- Centre conductor
- Insulating dielectric
- Outer conductor
- Outer protecting jacket or sheath
The overall construction of the coax cable or RF cable can be seen in the diagram below and from this it can be seen that it is built up from a number of concentric layers. Although there are many varieties of coax cable, the basic overall construction remains the same:
Cross section though coaxial cable
- Centre conductor The centre conductor of the coax is almost universally made of copper. Sometimes it may be a single conductor whilst in other RF cables it may consist of several strands.
- Insulating dielectric Between the two conductors of the coax cable there is an insulating dielectric. This holds the two conductors apart and in an ideal world would not introduce any loss, although it is one of the chief causes of loss in reality. This coax cable dielectric may be solid or as in the case of many low loss cables it may be semi-airspaced because it is the dielectric that introduces most of the loss. This may be in the form of long "tubes" in the dielectric, or a "foam" construction where air forms a major part of the material.
- Outer conductor The outer conductor of the RF cable is normally made from a copper braid. This enables the coax cable to be flexible which would not be the case if the outer conductor was solid, although in some varieties made for particular applications it is. To improve the screening double or even triple screened coax cables are sometimes used. Normally this is accomplished by placing one braid directly over another although in some instances a copper foil or tape outer may be used. By using additional layers of screening, the levels of stray pick-up and radiation are considerably reduced. The loss is marginally lower.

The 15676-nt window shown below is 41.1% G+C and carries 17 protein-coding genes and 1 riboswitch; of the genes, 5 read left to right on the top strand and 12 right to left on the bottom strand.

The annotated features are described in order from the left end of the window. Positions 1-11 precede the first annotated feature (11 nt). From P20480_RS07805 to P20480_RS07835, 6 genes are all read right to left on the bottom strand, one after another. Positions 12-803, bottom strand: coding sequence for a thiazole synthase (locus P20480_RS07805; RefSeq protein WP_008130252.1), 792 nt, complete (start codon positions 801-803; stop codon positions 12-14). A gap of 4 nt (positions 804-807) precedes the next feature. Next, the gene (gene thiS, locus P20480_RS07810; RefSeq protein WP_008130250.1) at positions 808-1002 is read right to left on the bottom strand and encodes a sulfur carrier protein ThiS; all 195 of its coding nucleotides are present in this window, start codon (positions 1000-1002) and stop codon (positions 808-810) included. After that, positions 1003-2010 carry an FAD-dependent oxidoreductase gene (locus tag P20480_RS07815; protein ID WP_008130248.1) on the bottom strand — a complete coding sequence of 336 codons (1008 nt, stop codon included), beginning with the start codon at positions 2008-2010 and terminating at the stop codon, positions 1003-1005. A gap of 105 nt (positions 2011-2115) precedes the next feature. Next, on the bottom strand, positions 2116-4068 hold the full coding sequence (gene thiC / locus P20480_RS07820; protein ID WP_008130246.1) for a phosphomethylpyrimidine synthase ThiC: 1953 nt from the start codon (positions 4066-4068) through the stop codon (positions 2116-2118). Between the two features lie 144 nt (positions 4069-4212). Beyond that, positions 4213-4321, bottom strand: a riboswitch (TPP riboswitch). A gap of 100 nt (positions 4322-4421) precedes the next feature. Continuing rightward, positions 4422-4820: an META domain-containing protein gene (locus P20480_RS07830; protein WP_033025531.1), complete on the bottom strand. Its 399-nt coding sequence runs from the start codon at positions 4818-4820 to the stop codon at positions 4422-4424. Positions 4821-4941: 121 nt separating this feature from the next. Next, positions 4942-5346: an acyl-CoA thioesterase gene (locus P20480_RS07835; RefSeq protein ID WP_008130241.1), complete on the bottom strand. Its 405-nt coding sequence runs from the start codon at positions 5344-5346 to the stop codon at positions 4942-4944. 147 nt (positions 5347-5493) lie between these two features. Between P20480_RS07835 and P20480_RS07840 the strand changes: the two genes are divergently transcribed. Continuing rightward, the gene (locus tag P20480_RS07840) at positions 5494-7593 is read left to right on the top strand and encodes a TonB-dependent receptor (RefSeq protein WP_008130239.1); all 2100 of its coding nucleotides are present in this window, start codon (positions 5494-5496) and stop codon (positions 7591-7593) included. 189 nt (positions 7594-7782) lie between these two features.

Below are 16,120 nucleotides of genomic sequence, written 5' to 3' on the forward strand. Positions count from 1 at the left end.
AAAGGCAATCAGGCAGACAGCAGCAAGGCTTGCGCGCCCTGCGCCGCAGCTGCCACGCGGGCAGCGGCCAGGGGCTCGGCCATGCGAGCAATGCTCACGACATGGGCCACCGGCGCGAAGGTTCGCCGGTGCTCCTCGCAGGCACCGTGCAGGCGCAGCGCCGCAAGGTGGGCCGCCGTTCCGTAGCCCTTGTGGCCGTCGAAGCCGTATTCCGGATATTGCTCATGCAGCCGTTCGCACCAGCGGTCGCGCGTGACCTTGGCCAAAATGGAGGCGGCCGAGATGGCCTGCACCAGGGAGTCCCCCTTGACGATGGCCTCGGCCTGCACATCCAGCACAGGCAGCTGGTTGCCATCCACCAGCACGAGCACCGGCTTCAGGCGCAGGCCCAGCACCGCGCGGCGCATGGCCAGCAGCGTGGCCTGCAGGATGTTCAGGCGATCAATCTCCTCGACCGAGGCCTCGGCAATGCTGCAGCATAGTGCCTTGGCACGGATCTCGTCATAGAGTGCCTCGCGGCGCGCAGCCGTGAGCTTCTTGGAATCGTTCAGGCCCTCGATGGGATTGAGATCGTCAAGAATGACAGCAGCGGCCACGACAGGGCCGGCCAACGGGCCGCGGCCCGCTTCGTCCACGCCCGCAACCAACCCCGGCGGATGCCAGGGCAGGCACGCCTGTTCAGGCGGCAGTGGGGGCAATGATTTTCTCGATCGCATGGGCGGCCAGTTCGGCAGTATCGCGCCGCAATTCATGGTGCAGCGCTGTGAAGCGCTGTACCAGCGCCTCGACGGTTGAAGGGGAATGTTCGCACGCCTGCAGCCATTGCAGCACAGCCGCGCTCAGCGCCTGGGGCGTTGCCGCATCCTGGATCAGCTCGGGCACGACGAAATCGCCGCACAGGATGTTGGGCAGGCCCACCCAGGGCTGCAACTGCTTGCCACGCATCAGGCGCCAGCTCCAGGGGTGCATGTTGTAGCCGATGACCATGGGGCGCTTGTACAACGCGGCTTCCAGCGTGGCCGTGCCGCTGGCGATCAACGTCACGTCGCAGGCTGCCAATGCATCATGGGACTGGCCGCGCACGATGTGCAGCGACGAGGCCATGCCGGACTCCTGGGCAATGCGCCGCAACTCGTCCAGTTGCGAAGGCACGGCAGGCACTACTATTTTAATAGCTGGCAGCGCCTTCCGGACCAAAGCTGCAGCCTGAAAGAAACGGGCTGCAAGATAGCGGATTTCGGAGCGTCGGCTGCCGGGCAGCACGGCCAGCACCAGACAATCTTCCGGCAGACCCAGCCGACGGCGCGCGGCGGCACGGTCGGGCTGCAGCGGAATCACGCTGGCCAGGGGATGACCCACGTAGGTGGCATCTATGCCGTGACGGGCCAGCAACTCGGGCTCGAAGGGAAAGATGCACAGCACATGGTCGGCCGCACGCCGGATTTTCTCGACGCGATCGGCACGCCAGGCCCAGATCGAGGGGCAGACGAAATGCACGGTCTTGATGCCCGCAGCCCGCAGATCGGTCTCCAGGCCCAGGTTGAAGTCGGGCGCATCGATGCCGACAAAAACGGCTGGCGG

- Outer protecting jacket or sheath Finally there is a final cover or outer sheath to the coax cable. This serves little electrical function, but can prevent earth loops forming. It also gives a vital protection needed to prevent dirt and moisture attacking the cable, and prevent the coax cable from being damaged by other mechanical means.
How RF coax cable works
A coaxial cable carries current in both the inner and the outer conductors. These current are equal and opposite and as a result all the fields are confined within the cable and it neither radiates nor picks up signals.
This means that the cable operates by propagating an electromagnetic wave inside the cable. As there are no fields outside the coax cable it is not affected by nearby objects. Accordingly it is ideal for applications where the RF cable has to be routed through or around buildings or close to many other objects. This is a particular advantage of coaxial feeder when compared with other forms of feeder such as two wire (open wire, or twin) feeder.
There are further articles and pages about coax cable on this site. Topics include the velocity factor, coax cable loss, coax cable power rating, and the environmental considerations for these RF cables. The menu can be seen at the bottom end of the left hand menu.
By Ian Poole